The rear lens 202 is, typically, fabricated of a flat glass and may be mounted in the housing 201 or in a separate eyepiece. The mirror lens 203 is, typically, a forward curved meniscus lens that causes no magnification when viewed straight through.

In this apparatus the inner surface of the lens 203 is coated with a suitable red reflective coating 265 known in the art applied in any conventional manner. The curved mirror lens 203 and the coating 265 thereon causes red light from the light source 217 (described infra) to be collimated and reflected as parallel rays 275 to the observer's eye which is represented schematically by eye 280.

A side-mounted chamber 211 is attached to or integrally formed with the housing 201. Chamber 211 is, generally, cylindrical in configuration and is used to mount and retain a power source 215 (typically, a lithium battery) which is threadedly secured in the chamber 211 by a threaded cap 216 which is selectively removable from the chamber.

A small aperture 212 communicates with the interiors of housing 201 and chamber 211. In the present embodiment, a glass ball 213, typically about 1/16 inch diameter, is used as an intermediate lens. The lens 213, which can be a sphere or other suitable shape is, typically, fabricated of glass or plastic and is mounted in the aperture 212 so as to receive the light beam from the LED 217 via conical light pipe 218 as described infra. The lens 213 is maintained in a fixed position in aperture 212 by means of a press fit or an appropriate and suitable adhesive so that the lens 213 remains in fixed position in relation to the mirror lens image plane 235. (In this description, image plane is synonymous with the focal point of the mirror lens 203.)

A suitable light source 217, such as a light emitting diode (LED), is electrically connected to the power source 215 in any suitable fashion such as circuit board 214 as described infra. The LED 217 produces red light. A cone-shaped light pipe 218 of suitable clear plastic or the like is glued to or otherwise positioned in front of the face of LED 217 to direct and focus the majority of the light from the LED 217 to a small diameter to obtain a precise light beam for use in the sighting apparatus.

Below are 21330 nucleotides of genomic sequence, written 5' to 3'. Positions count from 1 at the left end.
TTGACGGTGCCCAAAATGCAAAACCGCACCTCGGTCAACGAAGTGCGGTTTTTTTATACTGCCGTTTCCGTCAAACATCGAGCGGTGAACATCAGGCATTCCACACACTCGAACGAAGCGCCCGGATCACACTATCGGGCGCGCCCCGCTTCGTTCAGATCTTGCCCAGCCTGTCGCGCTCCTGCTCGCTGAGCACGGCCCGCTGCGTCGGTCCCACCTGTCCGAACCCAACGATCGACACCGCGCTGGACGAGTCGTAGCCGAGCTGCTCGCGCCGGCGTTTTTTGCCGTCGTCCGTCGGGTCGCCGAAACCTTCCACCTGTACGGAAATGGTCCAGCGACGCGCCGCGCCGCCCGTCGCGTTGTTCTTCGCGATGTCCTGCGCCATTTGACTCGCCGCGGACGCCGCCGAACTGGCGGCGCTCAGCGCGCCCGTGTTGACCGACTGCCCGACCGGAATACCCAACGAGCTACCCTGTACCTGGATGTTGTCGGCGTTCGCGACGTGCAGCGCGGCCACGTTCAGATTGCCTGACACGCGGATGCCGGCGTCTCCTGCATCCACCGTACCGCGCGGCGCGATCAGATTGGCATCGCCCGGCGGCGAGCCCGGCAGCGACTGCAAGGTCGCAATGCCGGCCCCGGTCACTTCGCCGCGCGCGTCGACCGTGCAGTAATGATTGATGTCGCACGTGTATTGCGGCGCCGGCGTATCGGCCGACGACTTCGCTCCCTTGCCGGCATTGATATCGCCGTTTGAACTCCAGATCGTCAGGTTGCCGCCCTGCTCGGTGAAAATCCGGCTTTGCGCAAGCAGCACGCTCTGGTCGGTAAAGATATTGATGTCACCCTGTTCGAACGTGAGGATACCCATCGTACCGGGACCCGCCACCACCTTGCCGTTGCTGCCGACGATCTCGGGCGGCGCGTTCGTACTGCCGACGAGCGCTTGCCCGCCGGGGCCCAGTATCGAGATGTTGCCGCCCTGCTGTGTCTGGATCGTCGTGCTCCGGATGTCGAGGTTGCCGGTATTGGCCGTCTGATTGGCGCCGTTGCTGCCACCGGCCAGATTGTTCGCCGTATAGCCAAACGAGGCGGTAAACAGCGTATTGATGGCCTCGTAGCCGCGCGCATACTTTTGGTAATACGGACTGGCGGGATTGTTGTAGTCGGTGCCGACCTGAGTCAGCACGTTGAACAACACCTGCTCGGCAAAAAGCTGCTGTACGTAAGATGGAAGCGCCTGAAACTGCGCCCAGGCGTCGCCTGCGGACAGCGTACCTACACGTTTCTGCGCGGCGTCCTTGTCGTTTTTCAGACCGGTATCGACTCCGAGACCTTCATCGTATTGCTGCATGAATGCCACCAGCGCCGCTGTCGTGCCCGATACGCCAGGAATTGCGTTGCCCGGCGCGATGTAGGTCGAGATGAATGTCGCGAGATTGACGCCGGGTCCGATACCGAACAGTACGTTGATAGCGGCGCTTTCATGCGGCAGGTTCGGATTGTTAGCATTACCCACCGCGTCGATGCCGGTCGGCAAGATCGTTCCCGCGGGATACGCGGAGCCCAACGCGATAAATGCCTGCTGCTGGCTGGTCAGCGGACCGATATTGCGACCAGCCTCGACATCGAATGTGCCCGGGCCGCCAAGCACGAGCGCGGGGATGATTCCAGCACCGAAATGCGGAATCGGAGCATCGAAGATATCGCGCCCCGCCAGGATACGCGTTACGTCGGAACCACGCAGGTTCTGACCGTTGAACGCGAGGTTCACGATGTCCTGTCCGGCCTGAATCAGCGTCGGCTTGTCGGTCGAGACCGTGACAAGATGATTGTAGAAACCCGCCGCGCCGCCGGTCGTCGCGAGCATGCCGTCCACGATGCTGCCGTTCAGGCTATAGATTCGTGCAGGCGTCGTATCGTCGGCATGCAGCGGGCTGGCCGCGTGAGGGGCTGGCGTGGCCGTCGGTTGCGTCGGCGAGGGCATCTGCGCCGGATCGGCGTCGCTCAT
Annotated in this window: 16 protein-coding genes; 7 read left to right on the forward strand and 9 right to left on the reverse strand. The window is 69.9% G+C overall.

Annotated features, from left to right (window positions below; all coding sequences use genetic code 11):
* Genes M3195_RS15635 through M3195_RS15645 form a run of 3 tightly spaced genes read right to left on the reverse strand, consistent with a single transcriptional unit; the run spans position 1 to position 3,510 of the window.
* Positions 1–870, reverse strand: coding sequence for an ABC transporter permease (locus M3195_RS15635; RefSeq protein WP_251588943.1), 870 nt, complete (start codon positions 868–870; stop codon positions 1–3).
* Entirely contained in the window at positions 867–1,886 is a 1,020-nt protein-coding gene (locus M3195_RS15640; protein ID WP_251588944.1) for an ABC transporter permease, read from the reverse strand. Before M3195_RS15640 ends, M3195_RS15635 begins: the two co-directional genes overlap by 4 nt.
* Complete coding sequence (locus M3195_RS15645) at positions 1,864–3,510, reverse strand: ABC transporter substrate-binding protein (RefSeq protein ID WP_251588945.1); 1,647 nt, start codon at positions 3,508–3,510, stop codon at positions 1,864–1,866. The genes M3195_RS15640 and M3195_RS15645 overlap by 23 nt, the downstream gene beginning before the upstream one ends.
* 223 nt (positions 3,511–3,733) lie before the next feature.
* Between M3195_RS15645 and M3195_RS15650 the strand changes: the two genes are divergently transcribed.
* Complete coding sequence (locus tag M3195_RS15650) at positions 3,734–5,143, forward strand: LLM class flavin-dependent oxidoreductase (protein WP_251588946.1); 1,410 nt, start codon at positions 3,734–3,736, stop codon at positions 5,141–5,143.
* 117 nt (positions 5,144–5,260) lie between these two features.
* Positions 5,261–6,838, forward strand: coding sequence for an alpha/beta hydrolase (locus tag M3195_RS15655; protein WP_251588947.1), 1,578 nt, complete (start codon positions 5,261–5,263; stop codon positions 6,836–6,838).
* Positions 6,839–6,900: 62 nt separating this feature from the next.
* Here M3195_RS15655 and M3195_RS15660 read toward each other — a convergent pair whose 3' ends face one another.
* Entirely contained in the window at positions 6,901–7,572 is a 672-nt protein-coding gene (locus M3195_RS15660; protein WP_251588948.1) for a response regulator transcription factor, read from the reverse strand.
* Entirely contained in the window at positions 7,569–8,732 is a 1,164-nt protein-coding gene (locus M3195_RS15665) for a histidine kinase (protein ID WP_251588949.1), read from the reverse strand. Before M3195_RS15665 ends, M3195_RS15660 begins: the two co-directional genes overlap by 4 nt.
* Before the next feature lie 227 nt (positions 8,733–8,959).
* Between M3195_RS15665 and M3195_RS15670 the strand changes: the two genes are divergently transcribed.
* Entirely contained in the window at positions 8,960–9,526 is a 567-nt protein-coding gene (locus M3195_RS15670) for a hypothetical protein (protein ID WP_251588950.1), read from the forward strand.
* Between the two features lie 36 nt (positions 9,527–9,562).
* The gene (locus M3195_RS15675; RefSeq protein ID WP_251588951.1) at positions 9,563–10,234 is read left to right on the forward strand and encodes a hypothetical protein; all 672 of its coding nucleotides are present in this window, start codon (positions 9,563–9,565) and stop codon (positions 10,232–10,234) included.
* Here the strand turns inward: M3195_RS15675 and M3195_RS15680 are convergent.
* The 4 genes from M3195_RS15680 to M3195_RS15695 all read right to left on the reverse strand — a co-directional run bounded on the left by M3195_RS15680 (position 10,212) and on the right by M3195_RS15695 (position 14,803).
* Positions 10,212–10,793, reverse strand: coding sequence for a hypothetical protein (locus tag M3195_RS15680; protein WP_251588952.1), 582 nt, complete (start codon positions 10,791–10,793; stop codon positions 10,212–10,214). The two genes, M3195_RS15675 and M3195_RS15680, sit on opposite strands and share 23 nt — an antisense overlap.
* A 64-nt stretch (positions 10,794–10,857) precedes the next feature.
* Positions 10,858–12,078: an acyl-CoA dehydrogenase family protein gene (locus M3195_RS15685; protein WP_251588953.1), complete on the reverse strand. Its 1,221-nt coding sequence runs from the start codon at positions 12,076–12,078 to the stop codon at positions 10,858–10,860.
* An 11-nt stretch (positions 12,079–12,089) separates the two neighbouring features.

In this embodiment, the LED 217 and control circuitry (see infra) together with light pipe 218 are mounted on circuit board 214 of suitable construction. A light mask 219 which is, typically, fabricated of metal or black opaque plastic, and has a tapered hole to mate with the light pipe 218 is placed over the light pipe. After the light pipe 218 and light mask 219 are mated together, the upper end surface (as seen in FIG. 2) is lapped flat to produce a round dot image, and threadedly inserted into chamber 211.

Thus, when the LED 217 is activated by connection to battery 215, the light emitted thereby is passed through light pipe 218, lens 213 and reflected by mirror 221 along the principal ray path 276. The reflected beam of red light is directed at sighting lens 203 where it is collimated and is reflected along line 275 and appears as a red dot to the user 280, as described supra.